The difference between a condominium and a co-op|
Both are forms of property ownership. In a cooperative building, the owners do not buy their individual apartments. Instead, they buy shares in the coporation that owns the building and real estate, and those shares are allocated to a particular apartment. Share owners receive a long-term proprietary lease for the apartment. Usually, there is a mortgage loan on the building itself, which is paid by the cooperative corporation. The cooperative that owns the building must pay the property taxes, the building mortgage expenses, fuel charges, payroll and other costs of operating the building. These expenses are referred to as maintenance charges, and the buyer of shares for an apartment pays a portion of the expenses, which are tax deductible to various degrees depending upon each individual development. The building is managed by a board of directors elected by the owners of shares, and the board is governed by corporate by-laws. The rights and obligations of the share owner (apartment owner) are spelled out in the lease and by-laws.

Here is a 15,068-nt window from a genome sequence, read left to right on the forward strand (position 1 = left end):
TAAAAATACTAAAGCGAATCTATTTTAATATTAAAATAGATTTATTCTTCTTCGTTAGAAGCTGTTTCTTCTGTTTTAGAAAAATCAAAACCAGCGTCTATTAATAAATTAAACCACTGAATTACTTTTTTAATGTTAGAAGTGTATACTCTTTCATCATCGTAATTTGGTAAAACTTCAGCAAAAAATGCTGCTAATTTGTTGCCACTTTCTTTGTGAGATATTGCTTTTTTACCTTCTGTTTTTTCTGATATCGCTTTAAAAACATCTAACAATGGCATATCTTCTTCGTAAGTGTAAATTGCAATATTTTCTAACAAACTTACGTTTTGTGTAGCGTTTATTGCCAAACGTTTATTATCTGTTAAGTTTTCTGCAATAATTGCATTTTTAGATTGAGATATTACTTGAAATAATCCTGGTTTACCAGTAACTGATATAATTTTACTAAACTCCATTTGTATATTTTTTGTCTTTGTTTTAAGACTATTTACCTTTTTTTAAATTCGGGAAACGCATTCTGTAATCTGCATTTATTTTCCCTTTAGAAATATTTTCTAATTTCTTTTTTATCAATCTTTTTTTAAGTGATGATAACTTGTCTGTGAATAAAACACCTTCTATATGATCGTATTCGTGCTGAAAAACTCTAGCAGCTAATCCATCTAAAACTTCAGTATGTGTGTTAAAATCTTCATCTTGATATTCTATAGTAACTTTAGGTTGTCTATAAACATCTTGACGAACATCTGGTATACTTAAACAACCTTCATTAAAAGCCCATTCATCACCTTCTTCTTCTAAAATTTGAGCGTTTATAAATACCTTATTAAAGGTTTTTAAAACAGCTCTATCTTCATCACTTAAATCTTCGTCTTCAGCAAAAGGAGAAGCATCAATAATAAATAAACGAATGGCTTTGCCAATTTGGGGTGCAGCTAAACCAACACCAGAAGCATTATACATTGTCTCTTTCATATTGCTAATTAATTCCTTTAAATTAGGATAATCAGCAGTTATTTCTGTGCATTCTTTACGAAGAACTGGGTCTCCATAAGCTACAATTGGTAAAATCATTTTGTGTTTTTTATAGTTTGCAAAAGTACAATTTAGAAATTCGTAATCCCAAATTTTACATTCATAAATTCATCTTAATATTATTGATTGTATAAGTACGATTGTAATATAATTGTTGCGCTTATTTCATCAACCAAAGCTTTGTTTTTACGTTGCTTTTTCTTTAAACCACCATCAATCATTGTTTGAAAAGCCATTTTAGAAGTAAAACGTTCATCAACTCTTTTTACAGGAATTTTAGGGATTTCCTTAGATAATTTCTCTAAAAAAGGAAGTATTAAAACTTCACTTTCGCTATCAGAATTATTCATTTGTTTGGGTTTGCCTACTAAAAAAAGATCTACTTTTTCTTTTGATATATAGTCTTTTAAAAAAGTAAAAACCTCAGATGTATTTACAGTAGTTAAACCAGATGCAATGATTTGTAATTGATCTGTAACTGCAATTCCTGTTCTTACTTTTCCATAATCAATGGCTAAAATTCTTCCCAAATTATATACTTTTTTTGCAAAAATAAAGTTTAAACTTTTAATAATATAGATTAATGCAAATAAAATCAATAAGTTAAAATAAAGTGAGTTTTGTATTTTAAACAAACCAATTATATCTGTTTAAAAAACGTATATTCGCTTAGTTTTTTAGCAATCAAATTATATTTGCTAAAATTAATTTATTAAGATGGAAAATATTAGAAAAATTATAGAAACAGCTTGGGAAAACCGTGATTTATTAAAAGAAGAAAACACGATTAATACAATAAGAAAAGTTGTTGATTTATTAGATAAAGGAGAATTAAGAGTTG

A condominium is a form of ownership in which the buyer purchases an apartment itself plus an individual interest, with other owners of apartments, in the common areas such as the land, lobby, stairway, hallways, heating and electrical systems and recreational facilities. There is no intermediate corporation and no proprietary lease. The apartment owners are responsible for a proportionate share of the cost of maintaining common area expenses, and generally pay their own utilities, taxes, etc. However most building repairs and maintenance are covered by the common charges. A condominium is governed by a board of managers elected by the apartment owners. Its functions are the same as a board of directors, and its authority to operate is known as a condominium declaration. There are also detailed by-laws providing for the conduct of the affairs of the condominium.